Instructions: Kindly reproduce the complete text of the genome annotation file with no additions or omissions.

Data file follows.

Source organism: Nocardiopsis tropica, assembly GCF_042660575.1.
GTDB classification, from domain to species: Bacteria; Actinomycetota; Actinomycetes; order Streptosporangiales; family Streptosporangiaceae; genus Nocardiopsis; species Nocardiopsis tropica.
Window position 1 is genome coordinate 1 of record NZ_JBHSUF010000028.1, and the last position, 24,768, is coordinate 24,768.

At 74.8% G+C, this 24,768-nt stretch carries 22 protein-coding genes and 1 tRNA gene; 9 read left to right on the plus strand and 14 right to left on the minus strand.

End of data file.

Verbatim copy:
Source organism: Nocardiopsis tropica, assembly GCF_042660575.1.
GTDB classification, from domain to species: Bacteria; Actinomycetota; Actinomycetes; order Streptosporangiales; family Streptosporangiaceae; genus Nocardiopsis; species Nocardiopsis tropica.
Window position 1 is genome coordinate 1 of record NZ_JBHSUF010000028.1, and the last position, 24,768, is coordinate 24,768.

At 74.8% G+C, this 24,768-nt stretch carries 22 protein-coding genes and 1 tRNA gene; 9 read left to right on the plus strand and 14 right to left on the minus strand.